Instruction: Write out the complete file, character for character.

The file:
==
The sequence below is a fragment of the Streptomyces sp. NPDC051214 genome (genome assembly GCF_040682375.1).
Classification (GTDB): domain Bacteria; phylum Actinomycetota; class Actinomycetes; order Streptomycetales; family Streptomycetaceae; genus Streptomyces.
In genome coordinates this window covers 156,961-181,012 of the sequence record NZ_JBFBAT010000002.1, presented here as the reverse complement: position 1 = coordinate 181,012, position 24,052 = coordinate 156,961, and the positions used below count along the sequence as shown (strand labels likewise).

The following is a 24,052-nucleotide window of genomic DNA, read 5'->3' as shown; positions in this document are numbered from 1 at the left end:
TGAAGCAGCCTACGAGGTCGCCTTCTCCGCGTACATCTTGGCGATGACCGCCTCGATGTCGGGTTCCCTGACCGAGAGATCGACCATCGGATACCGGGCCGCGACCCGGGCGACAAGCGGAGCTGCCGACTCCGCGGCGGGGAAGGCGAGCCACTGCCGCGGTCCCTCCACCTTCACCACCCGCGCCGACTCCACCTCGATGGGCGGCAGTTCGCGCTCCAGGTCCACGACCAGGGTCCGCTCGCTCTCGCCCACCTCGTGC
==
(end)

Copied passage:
The sequence below is a fragment of the Streptomyces sp. NPDC051214 genome (genome assembly GCF_040682375.1).
Classification (GTDB): domain Bacteria; phylum Actinomycetota; class Actinomycetes; order Streptomycetales; family Streptomycetaceae; genus Streptomyces.
In genome coordinates this window covers 156,961-181,012 of the sequence record NZ_JBFBAT010000002.1, presented here as the reverse complement: position 1 = coordinate 181,012, position 24,052 = coordinate 156,961, and the positions used below count along the sequence as shown (strand labels likewise).

The following is a 24,052-nucleotide window of genomic DNA, read 5'->3' as shown; positions in this document are numbered from 1 at the left end:
TGAAGCAGCCTACGAGGTCGCCTTCTCCGCGTACATCTTGGCGATGACCGCCTCGATGTCGGGTTCCCTGACCGAGAGATCGACCATCGGATACCGGGCCGCGACCCGGGCGACAAGCGGAGCTGCCGACTCCGCGGCGGGGAAGGCGAGCCACTGCCGCGGTCCCTCCACCTTCACCACCCGCGCCGACTCCACCTCGATGGGCGGCAGTTCGCGCTCCAGGTCCACGACCAGGGTCCGCTCGCTCTCGCCCACCTCGTGC